Sources of Electricity
Different Sources of Electricity
ADJUSTING OUR ENERGY REQUIREMENTS WITH DIFFERENT SOURCES OF ELECTRICITY
Ever since the energy crunch happened after the Industrial Revolution, there has been an ever increasing demand for energy which has been spiraling out of control. There are many ways of making electricity. The only way to make electricity commercially viable is through hydro-electric power and nuclear power. The chemical method of storing electricity in batteries is also used when there is a limited need for power or there is no other means of economically producing electricity.
It is important to study the different sources of electricity and find out the optimum means of utilizing power. Electricity may be produced when two surfaces are separated. This is known as static electricity. Based on Faraday’s law, electricity is generated through electro-magnetic induction when a conductor is placed inside a moving magnetic field. The use of photo-electricity to produce current is one which is now finding wide use in the solar power generation. This is being seen as one of the viable alternatives to electric power generation and efforts are on to find better means of harnessing this potential.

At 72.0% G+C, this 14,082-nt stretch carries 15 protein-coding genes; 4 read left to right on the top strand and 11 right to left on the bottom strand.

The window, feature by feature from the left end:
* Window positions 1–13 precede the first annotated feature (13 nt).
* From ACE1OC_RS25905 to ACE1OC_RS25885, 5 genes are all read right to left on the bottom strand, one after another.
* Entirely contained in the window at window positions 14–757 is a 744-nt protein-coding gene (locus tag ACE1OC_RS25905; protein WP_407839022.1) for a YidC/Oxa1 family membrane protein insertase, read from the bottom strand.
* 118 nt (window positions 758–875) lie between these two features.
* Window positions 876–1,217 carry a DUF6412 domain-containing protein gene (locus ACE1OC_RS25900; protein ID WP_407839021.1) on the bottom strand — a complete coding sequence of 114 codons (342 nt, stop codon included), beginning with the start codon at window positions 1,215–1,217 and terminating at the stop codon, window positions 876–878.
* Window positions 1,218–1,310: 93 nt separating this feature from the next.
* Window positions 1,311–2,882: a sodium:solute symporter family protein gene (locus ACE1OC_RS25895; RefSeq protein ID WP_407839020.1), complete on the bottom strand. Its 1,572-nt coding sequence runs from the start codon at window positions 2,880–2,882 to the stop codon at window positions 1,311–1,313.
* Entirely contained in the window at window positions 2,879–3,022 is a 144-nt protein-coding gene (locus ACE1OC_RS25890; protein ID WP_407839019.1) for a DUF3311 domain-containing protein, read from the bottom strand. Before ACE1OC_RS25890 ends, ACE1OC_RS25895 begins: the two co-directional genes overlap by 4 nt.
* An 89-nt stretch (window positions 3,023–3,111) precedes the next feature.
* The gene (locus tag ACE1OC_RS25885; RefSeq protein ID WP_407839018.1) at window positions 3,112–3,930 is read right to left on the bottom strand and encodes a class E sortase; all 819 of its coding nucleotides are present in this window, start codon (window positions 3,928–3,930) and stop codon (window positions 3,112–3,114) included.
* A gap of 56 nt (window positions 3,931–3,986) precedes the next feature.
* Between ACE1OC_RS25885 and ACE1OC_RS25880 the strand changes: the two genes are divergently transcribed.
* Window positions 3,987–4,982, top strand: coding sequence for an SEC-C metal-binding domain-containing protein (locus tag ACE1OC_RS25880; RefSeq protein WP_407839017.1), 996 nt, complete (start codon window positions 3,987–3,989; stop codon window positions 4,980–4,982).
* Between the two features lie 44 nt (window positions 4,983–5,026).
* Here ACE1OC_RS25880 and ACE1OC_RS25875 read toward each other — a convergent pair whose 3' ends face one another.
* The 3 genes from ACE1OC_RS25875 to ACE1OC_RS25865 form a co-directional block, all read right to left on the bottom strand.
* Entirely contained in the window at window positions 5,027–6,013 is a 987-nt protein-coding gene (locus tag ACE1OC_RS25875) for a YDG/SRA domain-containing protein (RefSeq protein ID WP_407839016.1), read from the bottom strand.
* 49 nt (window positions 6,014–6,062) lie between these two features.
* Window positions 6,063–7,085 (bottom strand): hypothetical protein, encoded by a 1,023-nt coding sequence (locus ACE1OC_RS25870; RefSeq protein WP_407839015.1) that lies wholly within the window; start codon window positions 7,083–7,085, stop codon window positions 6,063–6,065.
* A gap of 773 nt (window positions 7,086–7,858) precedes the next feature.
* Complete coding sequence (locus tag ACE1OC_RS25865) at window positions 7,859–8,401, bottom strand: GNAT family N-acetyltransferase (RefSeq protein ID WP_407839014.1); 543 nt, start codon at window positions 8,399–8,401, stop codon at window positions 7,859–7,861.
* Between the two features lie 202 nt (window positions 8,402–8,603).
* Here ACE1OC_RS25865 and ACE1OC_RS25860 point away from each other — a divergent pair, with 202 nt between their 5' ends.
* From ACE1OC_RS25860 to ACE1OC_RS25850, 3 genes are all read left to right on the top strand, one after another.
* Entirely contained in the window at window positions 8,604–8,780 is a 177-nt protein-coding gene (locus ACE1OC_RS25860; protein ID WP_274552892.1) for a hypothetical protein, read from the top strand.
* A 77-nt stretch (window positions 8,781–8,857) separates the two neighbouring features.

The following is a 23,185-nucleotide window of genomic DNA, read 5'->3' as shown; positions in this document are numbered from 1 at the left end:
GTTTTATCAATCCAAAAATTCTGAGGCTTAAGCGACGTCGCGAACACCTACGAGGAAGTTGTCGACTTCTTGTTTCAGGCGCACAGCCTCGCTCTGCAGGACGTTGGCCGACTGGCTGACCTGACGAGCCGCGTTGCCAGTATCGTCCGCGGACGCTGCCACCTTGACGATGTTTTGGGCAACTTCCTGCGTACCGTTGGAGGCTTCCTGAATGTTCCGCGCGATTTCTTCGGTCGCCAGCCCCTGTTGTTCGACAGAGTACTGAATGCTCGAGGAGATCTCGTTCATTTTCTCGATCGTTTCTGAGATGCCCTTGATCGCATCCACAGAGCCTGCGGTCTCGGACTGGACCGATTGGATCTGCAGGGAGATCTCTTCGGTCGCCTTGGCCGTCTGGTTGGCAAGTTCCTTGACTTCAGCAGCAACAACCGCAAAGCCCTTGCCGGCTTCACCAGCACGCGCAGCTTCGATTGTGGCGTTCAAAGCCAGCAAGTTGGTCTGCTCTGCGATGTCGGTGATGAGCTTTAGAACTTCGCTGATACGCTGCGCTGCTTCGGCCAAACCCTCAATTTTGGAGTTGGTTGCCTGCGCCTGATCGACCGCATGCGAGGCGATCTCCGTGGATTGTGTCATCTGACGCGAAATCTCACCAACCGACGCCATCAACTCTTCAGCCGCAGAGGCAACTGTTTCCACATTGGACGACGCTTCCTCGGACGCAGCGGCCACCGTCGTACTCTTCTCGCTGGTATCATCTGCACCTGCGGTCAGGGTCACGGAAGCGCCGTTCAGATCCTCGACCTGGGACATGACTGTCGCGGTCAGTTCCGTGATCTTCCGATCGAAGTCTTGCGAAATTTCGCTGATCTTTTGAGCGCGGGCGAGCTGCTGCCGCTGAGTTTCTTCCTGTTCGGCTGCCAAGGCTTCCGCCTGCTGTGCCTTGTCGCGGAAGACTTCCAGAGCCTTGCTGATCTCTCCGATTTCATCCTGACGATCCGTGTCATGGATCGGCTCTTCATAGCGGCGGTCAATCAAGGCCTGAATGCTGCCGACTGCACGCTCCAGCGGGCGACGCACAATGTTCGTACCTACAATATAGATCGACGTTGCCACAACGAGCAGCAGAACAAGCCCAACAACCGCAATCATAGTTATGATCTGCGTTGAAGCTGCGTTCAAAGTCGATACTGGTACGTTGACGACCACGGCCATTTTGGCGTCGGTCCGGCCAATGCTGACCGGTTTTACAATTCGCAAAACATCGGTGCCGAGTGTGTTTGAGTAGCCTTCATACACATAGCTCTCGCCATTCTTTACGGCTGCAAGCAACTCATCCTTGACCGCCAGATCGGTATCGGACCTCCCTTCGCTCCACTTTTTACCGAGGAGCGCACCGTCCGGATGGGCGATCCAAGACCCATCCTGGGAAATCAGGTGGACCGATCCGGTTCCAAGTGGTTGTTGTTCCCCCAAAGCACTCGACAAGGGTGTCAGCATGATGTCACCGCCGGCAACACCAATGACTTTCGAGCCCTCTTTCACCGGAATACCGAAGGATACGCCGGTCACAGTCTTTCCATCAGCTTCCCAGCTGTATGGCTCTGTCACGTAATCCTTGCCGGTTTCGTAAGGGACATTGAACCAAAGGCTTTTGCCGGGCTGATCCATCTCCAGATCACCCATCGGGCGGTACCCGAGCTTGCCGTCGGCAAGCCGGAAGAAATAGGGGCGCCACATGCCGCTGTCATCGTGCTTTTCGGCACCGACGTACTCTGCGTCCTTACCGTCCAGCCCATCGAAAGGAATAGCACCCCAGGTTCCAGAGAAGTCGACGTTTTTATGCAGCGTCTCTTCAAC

Among all the different sources of electricity only hydro-electric and nuclear power are predominantly used in commercial applications. The reasons are obvious. Water is available in plenty and nuclear power produces enormous quantum of energy. Though nuclear energy is now being seen as a stop gap arrangement, it is by no means a safe alternative as it leaves a lot of radioactive waste behind.
Thermo electric effect, the idea of producing electricity by using two elements which are at different temperatures has a lot of application particularly in the solid state electronics.
Hydro-electricity is preferred because it uses a renewable resource namely water. The water follows its natural cycle and water is filled up in the dams on its own accord. This popular method will continue to dominate electricity production at least for the next decade or so.